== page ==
Autism Greatly Boosts Risk of Drowning

Swimming lessons are essential -- even before other therapies, researcher says

From the WebMD Archives

By Dennis Thompson

HealthDay Reporter

TUESDAY, March 21, 2017 (HealthDay News) -- Children with autism are at extremely high risk of drowning compared to other kids, a new study reveals.

Analysis of death records found that kids with an autism spectrum disorder are 160 times more likely to die from drowning compared with the general pediatric population, the researchers reported.

Children diagnosed with autism -- usually between 2 and 3 years of age -- need swimming lessons as soon as possible, even before they start other therapies that will improve the long-term quality of their lives, said senior author Dr. Guohua Li.

"Pediatricians and parents should immediately help enroll the child in swimming classes, before any behavioral therapy, speech therapy or occupational therapy," said Li. He is a professor of epidemiology at Columbia University's Mailman School of Public Health in New York City.

"Swimming ability for kids with autism is an imperative survival skill," he added.

Li and his team made their discovery while reviewing over 32 million death certificates in the U.S. National Vital Statistics System. The investigators identified nearly 1,370 people diagnosed with autism who died between 1999 and 2014.

Overall, someone with autism is three times more likely to suffer an unintentional injury-related death, the study found.

People diagnosed with autism also die at an average age of 36, compared with age 72 for the general population, Li and his colleagues noted.

More than one-quarter of deaths among people with autism occur due to injury, most often by suffocation, asphyxiation or drowning, the findings showed.

Kids bear the brunt of this risk. Together, those three types of injury accounted for nearly 80 percent of total injury deaths in children with autism, Li said.

Children with autism are apt to wander near bodies of water, especially when they are feeling anxious, Li pointed out.

"They tend to have an affinity to water bodies -- like pools or ponds or rivers," he said. "They need to touch or feel the water to get that kind of calming effect, so they wade into the water and they drown."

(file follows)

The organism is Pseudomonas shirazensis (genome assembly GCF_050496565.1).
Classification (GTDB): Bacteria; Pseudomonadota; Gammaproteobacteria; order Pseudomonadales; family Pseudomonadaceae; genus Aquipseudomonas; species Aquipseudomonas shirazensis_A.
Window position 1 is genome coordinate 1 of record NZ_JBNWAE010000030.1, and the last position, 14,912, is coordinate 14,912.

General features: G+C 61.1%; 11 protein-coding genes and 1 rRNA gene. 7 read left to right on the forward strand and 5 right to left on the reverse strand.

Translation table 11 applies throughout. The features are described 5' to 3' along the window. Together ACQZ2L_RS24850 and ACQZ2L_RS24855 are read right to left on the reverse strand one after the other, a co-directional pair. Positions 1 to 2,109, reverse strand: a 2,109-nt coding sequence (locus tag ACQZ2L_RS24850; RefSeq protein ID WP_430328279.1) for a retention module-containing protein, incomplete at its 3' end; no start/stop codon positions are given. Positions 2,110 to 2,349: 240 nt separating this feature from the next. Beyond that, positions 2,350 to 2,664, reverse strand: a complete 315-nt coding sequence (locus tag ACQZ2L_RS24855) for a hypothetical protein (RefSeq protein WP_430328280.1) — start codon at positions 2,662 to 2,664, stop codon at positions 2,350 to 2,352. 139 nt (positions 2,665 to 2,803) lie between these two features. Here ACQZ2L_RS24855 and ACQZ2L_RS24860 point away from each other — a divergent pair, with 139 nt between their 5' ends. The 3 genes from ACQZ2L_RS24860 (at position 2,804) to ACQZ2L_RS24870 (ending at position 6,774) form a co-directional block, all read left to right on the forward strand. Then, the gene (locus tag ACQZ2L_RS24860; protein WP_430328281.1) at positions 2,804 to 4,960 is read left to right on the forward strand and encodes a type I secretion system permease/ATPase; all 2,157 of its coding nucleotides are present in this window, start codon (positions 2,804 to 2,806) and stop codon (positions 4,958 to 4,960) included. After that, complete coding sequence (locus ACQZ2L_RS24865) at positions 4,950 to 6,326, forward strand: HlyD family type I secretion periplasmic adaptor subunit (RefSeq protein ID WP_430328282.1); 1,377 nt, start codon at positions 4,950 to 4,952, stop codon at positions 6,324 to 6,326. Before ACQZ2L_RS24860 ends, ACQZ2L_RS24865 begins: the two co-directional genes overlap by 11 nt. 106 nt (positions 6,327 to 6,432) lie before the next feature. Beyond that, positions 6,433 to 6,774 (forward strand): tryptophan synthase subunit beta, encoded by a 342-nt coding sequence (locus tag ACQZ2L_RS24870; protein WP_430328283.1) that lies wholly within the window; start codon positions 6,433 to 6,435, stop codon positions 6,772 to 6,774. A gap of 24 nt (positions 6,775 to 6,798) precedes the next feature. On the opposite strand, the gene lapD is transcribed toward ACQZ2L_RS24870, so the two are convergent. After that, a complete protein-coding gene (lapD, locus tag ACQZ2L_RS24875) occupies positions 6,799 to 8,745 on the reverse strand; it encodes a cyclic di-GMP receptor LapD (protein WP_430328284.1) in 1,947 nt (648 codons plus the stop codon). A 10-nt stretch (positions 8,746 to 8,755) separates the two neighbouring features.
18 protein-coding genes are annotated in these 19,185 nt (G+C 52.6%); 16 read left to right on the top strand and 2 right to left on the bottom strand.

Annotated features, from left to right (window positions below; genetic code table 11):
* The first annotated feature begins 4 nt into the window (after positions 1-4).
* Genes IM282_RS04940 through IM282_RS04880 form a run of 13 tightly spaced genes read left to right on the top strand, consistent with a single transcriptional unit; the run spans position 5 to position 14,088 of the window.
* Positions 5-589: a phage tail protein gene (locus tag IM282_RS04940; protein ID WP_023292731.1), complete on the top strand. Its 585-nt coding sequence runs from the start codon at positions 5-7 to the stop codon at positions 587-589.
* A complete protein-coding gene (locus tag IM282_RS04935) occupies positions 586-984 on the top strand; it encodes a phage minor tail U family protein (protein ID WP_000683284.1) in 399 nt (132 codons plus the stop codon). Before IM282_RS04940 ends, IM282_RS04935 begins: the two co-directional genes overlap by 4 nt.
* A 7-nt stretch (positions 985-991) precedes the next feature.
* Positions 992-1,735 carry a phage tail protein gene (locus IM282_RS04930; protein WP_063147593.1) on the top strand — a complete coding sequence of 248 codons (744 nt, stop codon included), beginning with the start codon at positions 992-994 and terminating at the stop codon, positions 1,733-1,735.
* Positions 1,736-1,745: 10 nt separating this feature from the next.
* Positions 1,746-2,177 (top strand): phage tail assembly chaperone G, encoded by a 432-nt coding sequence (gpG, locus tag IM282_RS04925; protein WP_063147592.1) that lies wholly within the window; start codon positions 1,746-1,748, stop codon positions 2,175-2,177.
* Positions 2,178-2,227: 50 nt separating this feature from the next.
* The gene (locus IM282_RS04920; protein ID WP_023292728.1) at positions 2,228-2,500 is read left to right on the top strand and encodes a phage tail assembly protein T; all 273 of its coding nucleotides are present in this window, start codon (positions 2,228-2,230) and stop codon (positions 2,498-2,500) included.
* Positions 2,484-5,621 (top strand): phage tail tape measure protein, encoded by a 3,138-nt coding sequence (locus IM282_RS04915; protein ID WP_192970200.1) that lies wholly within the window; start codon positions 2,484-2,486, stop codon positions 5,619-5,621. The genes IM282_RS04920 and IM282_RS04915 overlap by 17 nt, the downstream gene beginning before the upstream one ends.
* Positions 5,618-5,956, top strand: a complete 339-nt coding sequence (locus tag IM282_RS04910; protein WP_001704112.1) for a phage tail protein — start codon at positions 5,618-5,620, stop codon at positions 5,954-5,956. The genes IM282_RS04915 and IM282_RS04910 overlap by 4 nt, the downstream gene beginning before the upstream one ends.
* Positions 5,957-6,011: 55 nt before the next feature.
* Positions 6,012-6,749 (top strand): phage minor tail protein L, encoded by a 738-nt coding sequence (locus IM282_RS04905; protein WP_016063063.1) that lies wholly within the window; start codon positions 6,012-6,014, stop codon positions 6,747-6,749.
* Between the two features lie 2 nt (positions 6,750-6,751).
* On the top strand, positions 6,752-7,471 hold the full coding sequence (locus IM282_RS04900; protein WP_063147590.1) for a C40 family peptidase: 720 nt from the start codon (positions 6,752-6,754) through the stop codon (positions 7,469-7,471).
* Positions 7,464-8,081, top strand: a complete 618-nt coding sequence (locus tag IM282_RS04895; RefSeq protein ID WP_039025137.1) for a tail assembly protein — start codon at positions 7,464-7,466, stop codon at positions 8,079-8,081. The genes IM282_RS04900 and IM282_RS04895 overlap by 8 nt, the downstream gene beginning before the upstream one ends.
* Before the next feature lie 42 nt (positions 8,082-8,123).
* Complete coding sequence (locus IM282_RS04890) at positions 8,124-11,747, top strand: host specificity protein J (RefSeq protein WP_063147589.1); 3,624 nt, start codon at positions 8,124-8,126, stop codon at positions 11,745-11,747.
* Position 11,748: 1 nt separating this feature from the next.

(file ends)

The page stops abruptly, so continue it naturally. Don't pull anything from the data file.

Autism is a serious neurodevelopmental disorder that affects one in 68 U.S. children, according to the U.S. Centers for Disease Control and Prevention. Symptoms vary, but autism generally causes difficulties with communication and relationships.

The researchers also found that the annual number of deaths for individuals diagnosed with autism has risen nearly seven times from 1999 to 2014.

However, Li attributes that to increased detection and diagnosis of autism rather than anything related to autism itself.

"The diagnosis rate has increased in the past two decades, and you would expect a similar increase in mortality among individuals with autism," Li said.

Suffocation and asphyxiation are more common among adults with autism, Li said, adding that further research is needed to figure out why this occurs.

Michael Rosanoff, director of public health research at Autism Speaks, agreed that the steep increase in deaths for people with autism is "most likely due to the increase in the number of autism diagnoses during that same time period."

The finding that people with autism have an average age at death that is half that of people in the general population also supports previous research, which has shown they're two to 10 times more likely to die prematurely, Rosanoff said.

"Autism alone is not a cause of death," Rosanoff said. "Rather, it is the common co-occurring medical and psychiatric conditions that play a role in increasing risk. These include schizophrenia, attention-deficit/hyperactivity disorder, epilepsy and depression."

Finally, Rosanoff noted that nearly half of kids with autism tend to wander, and drowning is the leading cause of death among people with autism who have wandered.

"Research like this is helping us better understand the specific causes -- in this case common injury-related causes -- of death that may be avoidable and preventable with appropriate interventions," he said. "For example, teaching water safety to children with autism is important."

The study findings were published online March 21 in the American Journal of Public Health.

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SOURCES: Guohua Li, M.D., DrPH, professor, epidemiology, Columbia University Mailman School of Public Health, New York City; Michael Rosanoff, MPH, director, public health research, Autism Speaks; March 21, 2017,American Journal of Public Health, online
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